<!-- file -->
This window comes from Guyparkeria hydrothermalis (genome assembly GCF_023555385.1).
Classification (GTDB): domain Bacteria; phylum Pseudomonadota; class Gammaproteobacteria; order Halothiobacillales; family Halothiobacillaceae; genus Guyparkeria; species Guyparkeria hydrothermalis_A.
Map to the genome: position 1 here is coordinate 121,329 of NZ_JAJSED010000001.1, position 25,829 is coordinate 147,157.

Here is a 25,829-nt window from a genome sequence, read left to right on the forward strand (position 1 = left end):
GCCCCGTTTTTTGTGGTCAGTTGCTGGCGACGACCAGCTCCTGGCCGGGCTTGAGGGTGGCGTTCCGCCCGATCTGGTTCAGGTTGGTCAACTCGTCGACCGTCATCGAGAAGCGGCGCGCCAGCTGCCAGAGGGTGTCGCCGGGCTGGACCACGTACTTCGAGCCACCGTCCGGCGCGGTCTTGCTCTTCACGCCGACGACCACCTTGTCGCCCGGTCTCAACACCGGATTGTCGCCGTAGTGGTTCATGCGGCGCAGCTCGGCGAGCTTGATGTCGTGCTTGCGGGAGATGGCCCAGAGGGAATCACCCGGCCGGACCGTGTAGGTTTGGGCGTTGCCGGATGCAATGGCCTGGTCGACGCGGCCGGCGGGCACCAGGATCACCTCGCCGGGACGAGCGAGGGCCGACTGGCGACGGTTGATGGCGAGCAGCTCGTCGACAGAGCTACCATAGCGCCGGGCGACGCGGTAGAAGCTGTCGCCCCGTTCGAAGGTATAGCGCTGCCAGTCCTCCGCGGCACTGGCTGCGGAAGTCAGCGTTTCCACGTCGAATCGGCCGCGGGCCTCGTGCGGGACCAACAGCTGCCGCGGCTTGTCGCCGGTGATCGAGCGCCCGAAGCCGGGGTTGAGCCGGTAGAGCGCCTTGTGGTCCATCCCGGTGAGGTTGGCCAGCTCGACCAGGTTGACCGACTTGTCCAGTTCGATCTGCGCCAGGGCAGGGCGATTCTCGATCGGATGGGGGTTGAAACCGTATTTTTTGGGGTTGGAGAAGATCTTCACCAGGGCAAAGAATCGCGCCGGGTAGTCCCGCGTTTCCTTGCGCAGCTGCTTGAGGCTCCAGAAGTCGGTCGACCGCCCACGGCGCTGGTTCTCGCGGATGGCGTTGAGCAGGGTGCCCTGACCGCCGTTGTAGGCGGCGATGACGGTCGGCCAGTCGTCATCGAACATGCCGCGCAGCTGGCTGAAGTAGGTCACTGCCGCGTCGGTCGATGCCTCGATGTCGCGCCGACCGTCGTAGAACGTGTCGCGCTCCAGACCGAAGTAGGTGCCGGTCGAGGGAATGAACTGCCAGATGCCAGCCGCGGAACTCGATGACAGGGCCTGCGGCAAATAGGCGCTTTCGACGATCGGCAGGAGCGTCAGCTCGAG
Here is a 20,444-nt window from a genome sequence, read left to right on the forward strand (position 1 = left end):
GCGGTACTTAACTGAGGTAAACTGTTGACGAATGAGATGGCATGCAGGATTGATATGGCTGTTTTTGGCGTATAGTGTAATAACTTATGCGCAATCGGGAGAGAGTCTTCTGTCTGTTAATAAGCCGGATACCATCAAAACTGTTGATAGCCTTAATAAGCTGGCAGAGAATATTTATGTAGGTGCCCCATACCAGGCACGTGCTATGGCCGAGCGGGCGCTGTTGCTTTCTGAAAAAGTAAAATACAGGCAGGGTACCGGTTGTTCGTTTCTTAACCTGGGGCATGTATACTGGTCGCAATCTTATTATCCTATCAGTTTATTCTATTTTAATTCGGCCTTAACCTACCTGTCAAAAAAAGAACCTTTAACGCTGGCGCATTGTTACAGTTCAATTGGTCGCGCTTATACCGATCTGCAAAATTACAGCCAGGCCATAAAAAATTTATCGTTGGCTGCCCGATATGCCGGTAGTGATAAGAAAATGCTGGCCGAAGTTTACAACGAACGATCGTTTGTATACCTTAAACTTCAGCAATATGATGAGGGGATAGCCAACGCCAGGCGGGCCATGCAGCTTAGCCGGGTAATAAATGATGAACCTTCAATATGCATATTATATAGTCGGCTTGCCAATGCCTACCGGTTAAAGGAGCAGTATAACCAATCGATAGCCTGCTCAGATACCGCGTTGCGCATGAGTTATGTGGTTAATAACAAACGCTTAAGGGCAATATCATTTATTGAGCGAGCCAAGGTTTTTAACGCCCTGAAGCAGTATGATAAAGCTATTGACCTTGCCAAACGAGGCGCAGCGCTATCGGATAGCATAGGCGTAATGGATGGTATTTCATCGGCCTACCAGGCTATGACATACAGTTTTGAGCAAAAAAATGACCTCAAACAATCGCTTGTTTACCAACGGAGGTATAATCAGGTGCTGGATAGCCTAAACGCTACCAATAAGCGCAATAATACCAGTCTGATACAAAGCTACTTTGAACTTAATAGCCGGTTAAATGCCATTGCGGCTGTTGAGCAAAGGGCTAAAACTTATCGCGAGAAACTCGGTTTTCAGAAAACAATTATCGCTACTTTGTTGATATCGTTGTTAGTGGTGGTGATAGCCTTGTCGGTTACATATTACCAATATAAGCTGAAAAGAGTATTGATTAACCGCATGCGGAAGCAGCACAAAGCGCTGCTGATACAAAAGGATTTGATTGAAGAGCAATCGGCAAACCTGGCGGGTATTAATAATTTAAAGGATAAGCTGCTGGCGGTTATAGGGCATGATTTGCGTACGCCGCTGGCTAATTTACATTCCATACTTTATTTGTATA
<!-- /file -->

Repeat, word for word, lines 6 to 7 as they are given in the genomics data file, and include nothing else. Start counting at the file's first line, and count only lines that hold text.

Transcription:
Here is a 20,444-nt window from a genome sequence, read left to right on the forward strand (position 1 = left end):
GCGGTACTTAACTGAGGTAAACTGTTGACGAATGAGATGGCATGCAGGATTGATATGGCTGTTTTTGGCGTATAGTGTAATAACTTATGCGCAATCGGGAGAGAGTCTTCTGTCTGTTAATAAGCCGGATACCATCAAAACTGTTGATAGCCTTAATAAGCTGGCAGAGAATATTTATGTAGGTGCCCCATACCAGGCACGTGCTATGGCCGAGCGGGCGCTGTTGCTTTCTGAAAAAGTAAAATACAGGCAGGGTACCGGTTGTTCGTTTCTTAACCTGGGGCATGTATACTGGTCGCAATCTTATTATCCTATCAGTTTATTCTATTTTAATTCGGCCTTAACCTACCTGTCAAAAAAAGAACCTTTAACGCTGGCGCATTGTTACAGTTCAATTGGTCGCGCTTATACCGATCTGCAAAATTACAGCCAGGCCATAAAAAATTTATCGTTGGCTGCCCGATATGCCGGTAGTGATAAGAAAATGCTGGCCGAAGTTTACAACGAACGATCGTTTGTATACCTTAAACTTCAGCAATATGATGAGGGGATAGCCAACGCCAGGCGGGCCATGCAGCTTAGCCGGGTAATAAATGATGAACCTTCAATATGCATATTATATAGTCGGCTTGCCAATGCCTACCGGTTAAAGGAGCAGTATAACCAATCGATAGCCTGCTCAGATACCGCGTTGCGCATGAGTTATGTGGTTAATAACAAACGCTTAAGGGCAATATCATTTATTGAGCGAGCCAAGGTTTTTAACGCCCTGAAGCAGTATGATAAAGCTATTGACCTTGCCAAACGAGGCGCAGCGCTATCGGATAGCATAGGCGTAATGGATGGTATTTCATCGGCCTACCAGGCTATGACATACAGTTTTGAGCAAAAAAATGACCTCAAACAATCGCTTGTTTACCAACGGAGGTATAATCAGGTGCTGGATAGCCTAAACGCTACCAATAAGCGCAATAATACCAGTCTGATACAAAGCTACTTTGAACTTAATAGCCGGTTAAATGCCATTGCGGCTGTTGAGCAAAGGGCTAAAACTTATCGCGAGAAACTCGGTTTTCAGAAAACAATTATCGCTACTTTGTTGATATCGTTGTTAGTGGTGGTGATAGCCTTGTCGGTTACATATTACCAATATAAGCTGAAAAGAGTATTGATTAACCGCATGCGGAAGCAGCACAAAGCGCTGCTGATACAAAAGGATTTGATTGAAGAGCAATCGGCAAACCTGGCGGGTATTAATAATTTAAAGGATAAGCTGCTGGCGGTTATAGGGCATGATTTGCGTACGCCGCTGGCTAATTTACATTCCATACTTTATTTGTATA